Trailer guide-ons

Discussion in 'Boat Tips' started by Localhero813, Jun 5, 2007.

  1. Localhero813

    Localhero813 New Member

    Messages:
    94
    State:
    Missouri
    does anyone have plans for homemade trailer guide-ons. i have a 14 ft jon boat trailer:cool2:
     
  2. Mark J

    Mark J New Member

    Messages:
    9,407
    State:
    Four Oaks, NC
    No plans but you could take a piece of 2" unistrut bolt it under the trailer frame spanning across its width and then some.
    Take 2 of the heavy unistrut angles and bolt a piece of strut in the upright position on each side and drop a piece of PVC over each upright.
    I wouldnt use less then a 1/2" bolts, fender washers and either a locking nut or lockwashers.
    You'll probally need 20 feet of strut. Its comes in 10 and 20 foot lengths.
    Probally around 30-40 dollars depending on where you buy.
    Its probally cheaper at a store like Fastenal rather then Lowe's or Home Depot.
    Those box stores usually take you to the cleaners on fasteners and anything related to strut.
    You can get all kinds of strut from fiberglass to stainless. Stainless runs around 20 bucks a foot .
     

  3. Localhero813

    Localhero813 New Member

    Messages:
    94
    State:
    Missouri
    what i cant figure out is if ineed to use pvc or another type of upright
     
  4. Mark J

    Mark J New Member

    Messages:
    9,407
    State:
    Four Oaks, NC
    PVC alone isnt much of an upright but PVC over something sturdier keeps the dings out of the hull and takes out the flop factor. PVC will bend and break.
    Trailers take a beating just being pulled down the highway.

    Now they make transom savers that attach to the hull rather then the trailer.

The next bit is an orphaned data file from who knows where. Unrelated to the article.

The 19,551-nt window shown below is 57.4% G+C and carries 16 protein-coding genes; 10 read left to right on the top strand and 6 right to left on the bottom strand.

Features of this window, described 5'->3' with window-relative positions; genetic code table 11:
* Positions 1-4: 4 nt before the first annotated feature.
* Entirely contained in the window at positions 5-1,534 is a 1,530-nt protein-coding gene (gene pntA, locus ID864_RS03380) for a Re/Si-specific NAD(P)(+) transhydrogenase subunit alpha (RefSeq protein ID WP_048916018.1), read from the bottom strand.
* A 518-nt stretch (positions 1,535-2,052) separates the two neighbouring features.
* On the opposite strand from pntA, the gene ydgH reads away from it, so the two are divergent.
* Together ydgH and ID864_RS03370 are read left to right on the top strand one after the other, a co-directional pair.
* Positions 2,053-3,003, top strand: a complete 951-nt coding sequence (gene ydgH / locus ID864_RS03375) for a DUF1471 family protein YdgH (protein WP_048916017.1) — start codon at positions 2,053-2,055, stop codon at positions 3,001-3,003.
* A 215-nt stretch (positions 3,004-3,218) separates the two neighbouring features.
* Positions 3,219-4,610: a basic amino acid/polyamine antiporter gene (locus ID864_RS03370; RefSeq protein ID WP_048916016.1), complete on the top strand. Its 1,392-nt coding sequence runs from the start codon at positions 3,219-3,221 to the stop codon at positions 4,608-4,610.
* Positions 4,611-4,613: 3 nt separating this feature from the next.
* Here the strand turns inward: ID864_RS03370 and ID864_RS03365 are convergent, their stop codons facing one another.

The theory is that by attaching it to the trailer you are transmitting every bump in the road to your transom by a direct path.
     
  5. bootshowl

    bootshowl New Member

    Messages:
    2,288
    State:
    Indiana, J
    Hero I made some using 3/4" EMT conduit. Just high enough for me to see ta back up the unit. I used a standard bender an tubing cutter and used C clamps to attach em to the frame. Siliconed some plastic caps on the uprights, popped riveted on some running lights. Just a sunday evening thing. I used 2 clamps to each rail of the trailer after slightly flatening the conduit at the attachment points. I don't use em as guide ons, but they been bumped some an have held up so far. I just used a level on the trailer horizontal, and a level on the uprights vertical as I mounted them. They are 4" clearance for my boat on each side, an just bout the width of my truck. Just for driving an backing up.
     
  6. George Graham

    George Graham New Member

    Messages:
    12
    State:
    Texas
    These guides can serve at least two purposes:

    to help guide boat onto trailer and also if high enough, help you back trailer down ramp.

    PVC with reflective tape really helps at night

    You might want to consider two sets of guides, one at rear of trailer and one about 2/3rds of the length of your boat towards the front of your trailer.

    This second forward set will help in recovering your boat, especially if windy at boat ramp.

    My 16ft lowe deep vee and trailer came without guides, (29years ago) and the second trip to the lake was windy. I had to hand walk the boat onto the trailer. I did not launch again (two weeks) until I had installed two sets of guides, mine are connected by an 8 ft piece of treated 2x6. on each side of trailer, creates a fence.

    These guides have survived wind, heavy waves, young son learning to drive boat, brother in laws in a hurry and ME.

    George
     
  7. George Graham

    George Graham New Member

    Messages:
    12
    State:
    Texas
    forgot to mention, my guides are of galv unistrut and treated lumber.

    George